Royal Mail is the most widely-held stock in the FTSE 100, with some 20 per cent of the company owned by more than 500,000 individuals and employees.
Staff were gifted stock when the company floated in October 2013 – everyone else paid 330p a share. Today, the price is 505½p, having reached a high of 631p six weeks ago, just before the annual results were announced.
The figures showed a 2 per cent rise in turnover to £10.1 billion and a 4 per cent rise in the dividend to 24p, but profits fell sharply to £212 million.
Royal Mail is the most widely-held stock in the FTSE 100, with some 20 per cent of the company owned by more than 500,000 individuals and employees. Pictured, the firm’s outgoing boss Moya Greene
Outgoing boss Moya Greene said cost pressures would remain high this year, while new data protection rules, which came into force in May, might affect letter volumes as firms cut back on unsolicited mail. The economic environment could also hit Royal Mail, as consumers and firms try to reduce expenditure.
Royal Mail hopes to offset falling letter volumes by expanding its parcel division here and overseas, particularly on the Continent, where business is thriving.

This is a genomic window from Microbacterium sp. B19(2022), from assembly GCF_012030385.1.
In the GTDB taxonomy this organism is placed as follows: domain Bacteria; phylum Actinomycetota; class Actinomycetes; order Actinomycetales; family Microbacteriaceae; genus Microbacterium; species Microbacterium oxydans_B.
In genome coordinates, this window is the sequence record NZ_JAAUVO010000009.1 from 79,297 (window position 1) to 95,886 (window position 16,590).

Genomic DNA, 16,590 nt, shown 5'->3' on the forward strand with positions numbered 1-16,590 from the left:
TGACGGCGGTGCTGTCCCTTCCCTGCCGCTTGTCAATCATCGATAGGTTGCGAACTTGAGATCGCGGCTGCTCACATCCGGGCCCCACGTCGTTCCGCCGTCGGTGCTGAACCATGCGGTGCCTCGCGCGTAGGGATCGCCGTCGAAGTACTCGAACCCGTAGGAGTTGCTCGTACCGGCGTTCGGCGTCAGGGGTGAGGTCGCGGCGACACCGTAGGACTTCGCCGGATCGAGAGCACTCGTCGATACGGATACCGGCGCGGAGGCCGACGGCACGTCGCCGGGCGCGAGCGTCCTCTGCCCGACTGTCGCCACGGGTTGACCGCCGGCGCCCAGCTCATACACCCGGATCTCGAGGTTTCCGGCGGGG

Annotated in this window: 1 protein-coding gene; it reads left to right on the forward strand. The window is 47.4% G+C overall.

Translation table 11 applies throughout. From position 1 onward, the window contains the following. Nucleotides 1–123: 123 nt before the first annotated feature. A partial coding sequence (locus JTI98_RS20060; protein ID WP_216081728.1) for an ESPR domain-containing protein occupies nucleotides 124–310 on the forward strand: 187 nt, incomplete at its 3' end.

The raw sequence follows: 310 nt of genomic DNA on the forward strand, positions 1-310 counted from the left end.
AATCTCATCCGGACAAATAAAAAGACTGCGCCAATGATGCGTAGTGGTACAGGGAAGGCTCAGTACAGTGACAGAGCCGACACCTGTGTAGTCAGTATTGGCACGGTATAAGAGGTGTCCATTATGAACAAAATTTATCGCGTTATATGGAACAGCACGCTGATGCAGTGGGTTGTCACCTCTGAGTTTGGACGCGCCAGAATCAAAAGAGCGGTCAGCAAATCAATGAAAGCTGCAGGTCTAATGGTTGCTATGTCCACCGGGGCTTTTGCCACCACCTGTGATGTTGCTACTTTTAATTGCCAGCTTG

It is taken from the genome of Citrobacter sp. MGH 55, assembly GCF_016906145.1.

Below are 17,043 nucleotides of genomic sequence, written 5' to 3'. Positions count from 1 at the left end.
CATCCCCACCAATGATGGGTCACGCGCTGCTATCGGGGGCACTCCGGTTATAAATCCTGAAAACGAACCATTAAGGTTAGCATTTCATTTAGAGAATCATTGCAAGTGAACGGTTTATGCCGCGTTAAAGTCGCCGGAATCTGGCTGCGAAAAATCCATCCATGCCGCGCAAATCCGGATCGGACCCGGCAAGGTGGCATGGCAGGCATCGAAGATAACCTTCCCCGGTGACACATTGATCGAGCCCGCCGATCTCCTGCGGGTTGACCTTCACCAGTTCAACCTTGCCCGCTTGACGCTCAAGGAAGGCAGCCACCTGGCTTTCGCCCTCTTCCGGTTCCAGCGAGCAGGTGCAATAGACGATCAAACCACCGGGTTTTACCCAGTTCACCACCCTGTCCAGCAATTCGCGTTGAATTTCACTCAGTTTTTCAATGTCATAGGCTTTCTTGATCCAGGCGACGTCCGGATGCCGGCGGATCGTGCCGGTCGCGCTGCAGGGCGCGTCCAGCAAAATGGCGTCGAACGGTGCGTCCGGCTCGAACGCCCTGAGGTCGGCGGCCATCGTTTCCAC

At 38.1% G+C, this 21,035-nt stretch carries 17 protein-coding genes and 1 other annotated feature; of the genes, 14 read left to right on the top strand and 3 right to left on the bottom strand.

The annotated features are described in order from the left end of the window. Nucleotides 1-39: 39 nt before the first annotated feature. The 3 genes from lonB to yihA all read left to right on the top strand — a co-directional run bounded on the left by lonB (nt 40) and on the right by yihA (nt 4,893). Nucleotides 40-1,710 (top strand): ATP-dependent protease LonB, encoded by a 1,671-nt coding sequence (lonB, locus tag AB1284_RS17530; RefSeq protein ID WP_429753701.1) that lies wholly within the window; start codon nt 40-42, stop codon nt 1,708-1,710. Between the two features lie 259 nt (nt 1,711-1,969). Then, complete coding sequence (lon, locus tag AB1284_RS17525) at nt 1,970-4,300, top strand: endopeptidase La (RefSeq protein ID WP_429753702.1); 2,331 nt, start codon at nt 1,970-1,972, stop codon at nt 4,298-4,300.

Pessimistic brokers focus on cost pressures and competition. Optimists look at Royal Mail’s progress with the unions, its increasing use of technology to improve productivity and its dividend, forecast at 25p for the year to March 2019, putting the stock on a yield of almost 5er cent.
Midas verdict: The Government was criticised for selling Royal Mail on the cheap back in 2013 and some lucky shareholders who managed to get in at the right price have benefited from its largesse. Investors have received 103p of dividends since flotation. The outlook is uncertain but now is not the time to sell, particularly for income-seekers. Hold.
Traded on: Main market Ticker: RMG Contact: royalmailgroup.com or 03457 740 740